WORKING hours at a major development in Durham City have been extended in a bid to get it back on track following delays.

Work on the 3.1 hectare mixed-use Milburngate site has continued during the Covid-19 lockdown and aims to pave the way for a riverside retail and leisure complex, apartments and offices.

In line with government guidance around extending construction working hours, developer Tolent applied to Durham County Council to up its hours at the site.

This includes 7am to 8pm, Monday to Friday and 8am to 6pm on Saturdays  – representing a 30 per cent increase across the working week.

The timings, which will run until May 13, 2021, allow weekday works to start 30 minutes earlier in the mornings and finish two hours later in the evenings.

On Saturdays, the changes would extend finish times by an extra five hours.

In an applicant statement, Tolent said existing Covid-19 safety measures meant the site could not operate at full capacity, which has in turn impacted upon the construction programme.

Longer hours, developers told the council’s County Planning Committee last week, would allow the scheme to continue without further delays while providing more flexibility for workers on site, which is running about 13 weeks behind schedule.

Tolent also agreed to avoid typically noisy activities during the extended hours, such as the breaking or cleaning of concrete, to limit the impact on residents.

Councillors heard the proposals sparked 11 letters of objection from neighbours and representations from the City of Durham Parish Council, Sidegate Residents Association and the Radisson Blu Hotel.

Objectors questioned the justification for extended hours, criticised consultation on the plan and raised issues about environmental monitoring in the past, particularly in relation to the adjacent hotel.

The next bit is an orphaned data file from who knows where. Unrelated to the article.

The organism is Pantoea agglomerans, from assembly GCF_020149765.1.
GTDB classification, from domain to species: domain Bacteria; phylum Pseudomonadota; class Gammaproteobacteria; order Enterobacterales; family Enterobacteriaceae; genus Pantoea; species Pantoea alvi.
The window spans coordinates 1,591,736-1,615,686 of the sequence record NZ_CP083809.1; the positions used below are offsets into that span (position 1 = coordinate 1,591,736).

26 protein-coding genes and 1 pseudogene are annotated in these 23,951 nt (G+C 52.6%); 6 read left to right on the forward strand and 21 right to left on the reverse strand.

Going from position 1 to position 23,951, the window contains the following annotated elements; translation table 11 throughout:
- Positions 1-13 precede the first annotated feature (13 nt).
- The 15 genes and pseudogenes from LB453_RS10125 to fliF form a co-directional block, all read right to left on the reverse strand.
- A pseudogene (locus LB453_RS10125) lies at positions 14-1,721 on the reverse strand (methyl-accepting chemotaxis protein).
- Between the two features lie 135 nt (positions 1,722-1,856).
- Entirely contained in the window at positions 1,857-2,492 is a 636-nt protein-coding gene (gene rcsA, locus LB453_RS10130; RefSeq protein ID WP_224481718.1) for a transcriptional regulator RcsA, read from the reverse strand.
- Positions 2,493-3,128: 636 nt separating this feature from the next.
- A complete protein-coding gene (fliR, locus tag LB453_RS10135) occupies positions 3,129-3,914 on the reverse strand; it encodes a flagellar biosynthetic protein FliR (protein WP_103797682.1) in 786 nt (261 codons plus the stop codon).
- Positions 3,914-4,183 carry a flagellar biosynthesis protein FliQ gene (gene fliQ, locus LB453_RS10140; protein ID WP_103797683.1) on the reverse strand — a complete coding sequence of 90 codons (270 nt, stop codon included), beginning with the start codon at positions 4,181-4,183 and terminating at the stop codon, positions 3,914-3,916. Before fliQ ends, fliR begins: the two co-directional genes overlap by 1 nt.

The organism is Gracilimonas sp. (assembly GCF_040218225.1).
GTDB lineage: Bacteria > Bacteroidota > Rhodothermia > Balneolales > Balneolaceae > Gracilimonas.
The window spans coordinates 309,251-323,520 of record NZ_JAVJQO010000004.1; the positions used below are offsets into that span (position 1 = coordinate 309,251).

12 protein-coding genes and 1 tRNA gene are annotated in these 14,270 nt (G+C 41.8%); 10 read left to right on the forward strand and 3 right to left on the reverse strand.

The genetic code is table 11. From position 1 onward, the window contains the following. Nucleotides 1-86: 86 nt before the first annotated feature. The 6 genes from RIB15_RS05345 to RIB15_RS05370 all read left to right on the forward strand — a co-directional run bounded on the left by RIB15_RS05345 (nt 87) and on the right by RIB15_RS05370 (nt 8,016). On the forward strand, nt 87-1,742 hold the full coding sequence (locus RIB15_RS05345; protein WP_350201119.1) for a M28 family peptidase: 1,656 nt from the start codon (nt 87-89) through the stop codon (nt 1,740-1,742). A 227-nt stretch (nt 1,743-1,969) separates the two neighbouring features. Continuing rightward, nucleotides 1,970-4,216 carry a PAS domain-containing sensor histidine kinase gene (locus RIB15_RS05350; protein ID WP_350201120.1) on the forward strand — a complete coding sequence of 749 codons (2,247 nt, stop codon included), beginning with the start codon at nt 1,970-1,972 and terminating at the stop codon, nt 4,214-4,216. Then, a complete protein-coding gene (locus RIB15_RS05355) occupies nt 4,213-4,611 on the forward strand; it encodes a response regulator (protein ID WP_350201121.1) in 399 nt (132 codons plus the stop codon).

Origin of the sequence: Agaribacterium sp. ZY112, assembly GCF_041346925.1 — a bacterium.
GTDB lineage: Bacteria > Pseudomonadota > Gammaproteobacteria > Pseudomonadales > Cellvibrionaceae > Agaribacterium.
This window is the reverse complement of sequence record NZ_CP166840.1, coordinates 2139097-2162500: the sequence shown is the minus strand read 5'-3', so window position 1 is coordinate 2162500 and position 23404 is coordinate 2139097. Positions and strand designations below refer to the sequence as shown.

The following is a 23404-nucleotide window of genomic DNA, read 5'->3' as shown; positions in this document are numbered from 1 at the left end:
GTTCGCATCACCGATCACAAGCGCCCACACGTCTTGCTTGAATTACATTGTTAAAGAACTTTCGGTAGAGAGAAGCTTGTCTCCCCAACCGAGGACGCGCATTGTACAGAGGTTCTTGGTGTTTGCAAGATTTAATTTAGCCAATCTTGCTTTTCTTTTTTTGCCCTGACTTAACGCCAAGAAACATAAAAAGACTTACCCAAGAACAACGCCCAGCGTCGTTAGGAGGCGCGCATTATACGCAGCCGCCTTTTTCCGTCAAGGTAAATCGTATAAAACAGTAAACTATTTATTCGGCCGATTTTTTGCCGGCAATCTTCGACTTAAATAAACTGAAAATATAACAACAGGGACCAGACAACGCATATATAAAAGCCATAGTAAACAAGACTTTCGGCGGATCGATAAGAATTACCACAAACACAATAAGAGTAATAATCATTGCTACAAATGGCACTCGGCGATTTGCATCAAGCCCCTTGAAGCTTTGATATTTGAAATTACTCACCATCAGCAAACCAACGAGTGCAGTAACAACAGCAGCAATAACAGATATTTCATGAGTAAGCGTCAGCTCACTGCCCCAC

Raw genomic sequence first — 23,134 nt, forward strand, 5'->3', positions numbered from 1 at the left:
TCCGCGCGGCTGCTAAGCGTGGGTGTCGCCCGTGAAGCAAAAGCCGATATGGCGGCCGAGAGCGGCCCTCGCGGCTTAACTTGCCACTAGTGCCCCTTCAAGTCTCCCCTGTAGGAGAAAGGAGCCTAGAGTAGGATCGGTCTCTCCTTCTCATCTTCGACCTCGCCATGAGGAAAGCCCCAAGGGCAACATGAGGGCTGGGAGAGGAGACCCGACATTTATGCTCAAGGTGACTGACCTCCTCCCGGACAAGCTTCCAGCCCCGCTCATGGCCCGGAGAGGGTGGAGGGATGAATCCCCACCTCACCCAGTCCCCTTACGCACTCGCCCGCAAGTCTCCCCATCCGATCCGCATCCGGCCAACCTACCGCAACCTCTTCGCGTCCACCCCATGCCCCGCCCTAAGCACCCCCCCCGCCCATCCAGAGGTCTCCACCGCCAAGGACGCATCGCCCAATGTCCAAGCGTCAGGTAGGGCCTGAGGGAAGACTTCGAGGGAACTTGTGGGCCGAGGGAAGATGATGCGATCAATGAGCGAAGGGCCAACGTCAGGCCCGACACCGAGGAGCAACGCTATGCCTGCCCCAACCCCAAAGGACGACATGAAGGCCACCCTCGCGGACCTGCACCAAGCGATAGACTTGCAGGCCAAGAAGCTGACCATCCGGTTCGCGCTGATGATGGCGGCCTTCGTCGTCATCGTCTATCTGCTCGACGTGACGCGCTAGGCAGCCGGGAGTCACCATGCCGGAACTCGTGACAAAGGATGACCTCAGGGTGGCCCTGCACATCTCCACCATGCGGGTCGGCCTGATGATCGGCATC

County councillor for Elvet and Gilesgate, David Freeman, called the application into the council’s area planning committee, which was held via videolink and broadcast on YouTube on Tuesday, November 3.

He said: "I have around 300 residents within 100 metres of this development site, they have had to experience noise, dirt and inconvenience and that is unfortunately to be expected during the working day.

“However, this development is looking to extend those hours, to extend the problems that residents have to experience into the evening at 8pm and throughout Saturday up to 6pm.

“I’m sure every  member here would not be supportive of this extension of building hours if it was within their ward and certainly as a member of one of the area planning committees, it is not something that I would find favourable for any member in any ward within this county.”

Councillor John Shuttleworth shared similar views and launched a motion for the plans to be refused.

“I’m not against people working but if this was in the middle of a field away from any houses I would have no problem with this,” he said.

“But to start at 7am, Monday to Friday when it’s dark nights, you’re going out when it’s dark you’re coming in when it’s dark, I think is really unreasonable to the residents of the City of Durham.”

Project director for Tolent Construction and the lead on the Milburngate scheme, Michael Rutherford, insisted that proposals for extended hours would not lead to increased noise levels or light pollution, with the extra time used for activities such as the safe distribution of materials within service corridors and tunnels.

In addition, the timings aim to be used to “schedule out deliveries to avoid peak times” and any increase in traffic in and around the city centre.

He said: “The application has not been made with the intention of operating all the activities on the site throughout the extended period.

“It simply provides us with the flexibility to manage the construction activities and the logistical arrangements on the project which creates valuable space and allows people and operations to be carried out in line with the government guidelines.”

Rutherford added: “We have continued to work [throughout the pandemic] and that is by and through the dedication and planning of the site team.

“However, this has been at a significantly reduced rate to what was anticipated within the original programme.

“By extending these hours we’re not going to recover those costs but we will mitigate further delays going on to the project.”

While admitting the proposals were ‘finely balanced’, planning officers said the “likely degree of the increase in impact” did not meet the test needed to warrant a recommendation to refuse.

Following debate, the extended hours were approved by a majority vote of 9 to 3, on the condition that environmental monitoring is “enhanced” to help keep the site in check.

The details will be finalised by the vice chair of the County Planning Committee, the planning department and Tolent outside the meeting.